• Able to deliver information to individuals, small groups, and large groups
  • Able to cooperate and collaborate with colleagues
  • Able to take guidance from departmental and faculty chairs
  • Able to follow faculty and college guidelines
  • A relevant publication record
  • A record of attendance at relevant conferences
  • In some cases, experience in a professional field

And in terms of personal or ‘soft’ skills, these can include:

  • Written and oral communication skills
  • Organizational skills
  • Interpersonal skills
  • Problem-solving skills
  • Technical skills, e.g., able to deliver classes online
  • The ability to multi-task
  • The ability to take initiative
  • Time management and punctuality
  • Self-discipline
  • An eye for detail
  • Patience and empathy
  • Flexibility and adaptiveness

In short, it is not enough for an adjunct to have academic knowledge — they must also be well-versed in teaching and assessment methodologies and demonstrate good communication and interpersonal skills.

What opportunities are available for adjunct professors?

When it comes to adjunct roles, it all depends on your niche. In some subject areas, the demand for jobs is much higher than available positions, meaning competition can be fierce. In other areas, there can be a wealth of opportunities.

The good news is that, according to the National Center for Education Statistics (NCES), enrolment in post-secondary institutions in the USA is projected to increase over the next few years. More specifically, it is expected to rise by 8% by 2030, from approximately 16 million to 17 million students.

As a result, this could lead to even more adjunct roles opening up. In fact, according to the Bureau of Labor Statistics (BLS), job opportunities for post-secondary teachers are expected to increase by 11% by 2028.

Moreover, the BLS also projects that most of these jobs will be part-time. So while it depends on the particular subject, it seems clear that adjunct roles are growing. This is particularly true within health and nursing, with teaching roles in this area set to increase by up to 23% by 2028.

What are the advantages of being an adjunct professor?

This career has quite a few key benefits, including the following:

  • It is a path to full-time and even tenured positions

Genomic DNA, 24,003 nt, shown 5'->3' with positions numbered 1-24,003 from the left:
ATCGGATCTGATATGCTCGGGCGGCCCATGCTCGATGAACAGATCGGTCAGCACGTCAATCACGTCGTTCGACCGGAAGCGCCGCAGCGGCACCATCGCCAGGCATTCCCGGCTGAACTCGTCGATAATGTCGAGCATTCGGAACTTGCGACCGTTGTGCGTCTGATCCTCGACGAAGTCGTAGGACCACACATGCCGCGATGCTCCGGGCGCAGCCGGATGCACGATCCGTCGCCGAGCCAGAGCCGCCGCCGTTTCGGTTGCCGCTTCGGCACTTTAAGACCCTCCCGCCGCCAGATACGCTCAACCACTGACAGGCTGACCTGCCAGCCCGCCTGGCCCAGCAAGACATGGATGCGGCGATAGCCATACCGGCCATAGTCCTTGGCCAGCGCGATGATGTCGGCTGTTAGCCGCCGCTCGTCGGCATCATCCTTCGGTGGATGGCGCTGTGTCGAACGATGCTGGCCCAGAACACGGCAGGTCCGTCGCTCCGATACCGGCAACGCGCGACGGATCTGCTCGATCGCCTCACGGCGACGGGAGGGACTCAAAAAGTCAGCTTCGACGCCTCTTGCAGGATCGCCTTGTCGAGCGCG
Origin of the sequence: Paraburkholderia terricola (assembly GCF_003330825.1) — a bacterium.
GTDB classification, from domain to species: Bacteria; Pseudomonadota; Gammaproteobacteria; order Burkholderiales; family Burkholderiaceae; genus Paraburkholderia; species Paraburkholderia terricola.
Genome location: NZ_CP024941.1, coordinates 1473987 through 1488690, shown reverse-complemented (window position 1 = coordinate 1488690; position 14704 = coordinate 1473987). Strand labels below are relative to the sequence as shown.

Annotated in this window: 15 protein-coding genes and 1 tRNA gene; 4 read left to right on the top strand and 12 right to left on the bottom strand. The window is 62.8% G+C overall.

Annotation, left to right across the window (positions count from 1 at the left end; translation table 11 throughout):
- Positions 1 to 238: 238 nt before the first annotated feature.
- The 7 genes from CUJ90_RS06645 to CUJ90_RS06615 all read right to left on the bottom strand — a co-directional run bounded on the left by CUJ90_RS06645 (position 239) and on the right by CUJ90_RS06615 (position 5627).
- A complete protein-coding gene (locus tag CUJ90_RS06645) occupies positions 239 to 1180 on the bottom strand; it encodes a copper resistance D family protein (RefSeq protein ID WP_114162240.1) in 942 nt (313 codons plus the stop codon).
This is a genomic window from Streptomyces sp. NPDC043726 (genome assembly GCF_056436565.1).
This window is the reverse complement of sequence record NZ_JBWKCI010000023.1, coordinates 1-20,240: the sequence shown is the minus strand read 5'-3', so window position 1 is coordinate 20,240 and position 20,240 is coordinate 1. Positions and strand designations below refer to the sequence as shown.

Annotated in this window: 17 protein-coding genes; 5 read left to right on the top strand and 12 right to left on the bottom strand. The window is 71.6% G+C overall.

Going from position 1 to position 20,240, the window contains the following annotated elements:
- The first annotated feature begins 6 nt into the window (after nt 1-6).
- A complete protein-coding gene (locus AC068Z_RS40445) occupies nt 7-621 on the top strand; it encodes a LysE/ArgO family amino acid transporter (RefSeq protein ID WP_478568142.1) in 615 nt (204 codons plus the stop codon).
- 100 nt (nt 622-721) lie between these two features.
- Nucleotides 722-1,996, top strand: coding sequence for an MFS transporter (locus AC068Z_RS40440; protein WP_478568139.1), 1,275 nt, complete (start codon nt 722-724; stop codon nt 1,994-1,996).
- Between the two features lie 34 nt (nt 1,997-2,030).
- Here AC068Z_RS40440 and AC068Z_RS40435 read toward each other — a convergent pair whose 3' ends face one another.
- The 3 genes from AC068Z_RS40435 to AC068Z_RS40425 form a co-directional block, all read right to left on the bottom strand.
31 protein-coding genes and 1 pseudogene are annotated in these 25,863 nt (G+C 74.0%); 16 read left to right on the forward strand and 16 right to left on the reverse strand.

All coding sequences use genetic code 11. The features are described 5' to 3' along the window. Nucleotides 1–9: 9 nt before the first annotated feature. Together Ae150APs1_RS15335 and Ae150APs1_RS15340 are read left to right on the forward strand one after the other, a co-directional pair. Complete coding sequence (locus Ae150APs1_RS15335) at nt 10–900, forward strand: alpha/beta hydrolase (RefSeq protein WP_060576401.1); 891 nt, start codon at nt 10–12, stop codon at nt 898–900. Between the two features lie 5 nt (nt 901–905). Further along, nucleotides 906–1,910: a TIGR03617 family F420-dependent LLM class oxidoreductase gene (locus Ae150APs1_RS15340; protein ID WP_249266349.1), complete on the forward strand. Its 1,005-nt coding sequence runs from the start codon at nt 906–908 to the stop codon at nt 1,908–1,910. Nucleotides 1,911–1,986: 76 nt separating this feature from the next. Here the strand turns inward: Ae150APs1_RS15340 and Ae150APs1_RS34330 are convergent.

• It is more flexible than full-time or tenured positions
  • It is an opportunity to network and build a reputation
  • It is a chance to stay focused on a particular niche or specialism
  • It is a way for younger academics to try out teaching roles
  • It is a way for industry professionals to enter academia part-time
  • It is a way for older academics to semi-retire while still teaching
  • It is a chance to focus fully on teaching and building relationships with students
  • There are fewer faculty and administrative duties than for full-time professors
  • There is usually no requirement to conduct research or publish papers

What are the disadvantages of being an adjunct professor?

Of course, no job or career path is perfect. So here are some of the potential drawbacks of the role:

  • It pays less than full-time and tenured positions
  • There are usually no added job benefits, e.g., healthcare or retirement plans
  • There is a lot of job insecurity
  • You usually don’t have your own designated office space
  • You usually have less departmental clout and influence
  • You don’t have the same employment rights as full-time or tenured professors

How do you find a job as an adjunct professor?

Adjuncts can find work at both higher education and community colleges. Some might find employment in their existing college after completing a Ph.D. or Master’s program, with teaching assistant roles opening doors to this.

In some cases, adjuncts might be headhunted from industry positions, particularly if they excel in their field. Other jobs are filled by going through a standard application process, which might include several rounds of interviews or even a request to teach a sample lesson. This process can also include providing evidence of previous papers published.

What are some key statistics on adjunct professorships?

According to a 2018 study by the TIAA Institute, approximately 70% of adjunct faculty are over 40. 56% have a Master’s degree as their highest qualification, and a third have a doctorate. Around 20% teach at two or more educational institutions.

Other studies show a fairly equal split across the sexes in the role, with 48.5% of adjuncts being women and 51.5% men. However, there is a pay disparity, with women earning approximately 5% less than men.

How much does an adjunct professor earn?

This role’s salary can vary according to location, type of institution, subject, and experience level. Yet, in general, the average salary seems to range from $51,000 to $73,000.

That said, payment arrangements can differ. For instance, adjunct professors are not always paid an annual contracted salary — instead, they might be paid by the course or the hour. Hourly rates vary widely from $26 to $95 per hour, while the average payment for a course is $3,000.

A varied and rewarding career

While adjunct professorships have drawbacks, they also offer flexibility and a route into academia. If you are considering a career in education, they are also a good way to dip your toe in the water and decide if it is the right path for you. Or, if you are an academic near retirement, this role offers an opportunity to continue teaching while freeing up your time for other pursuits.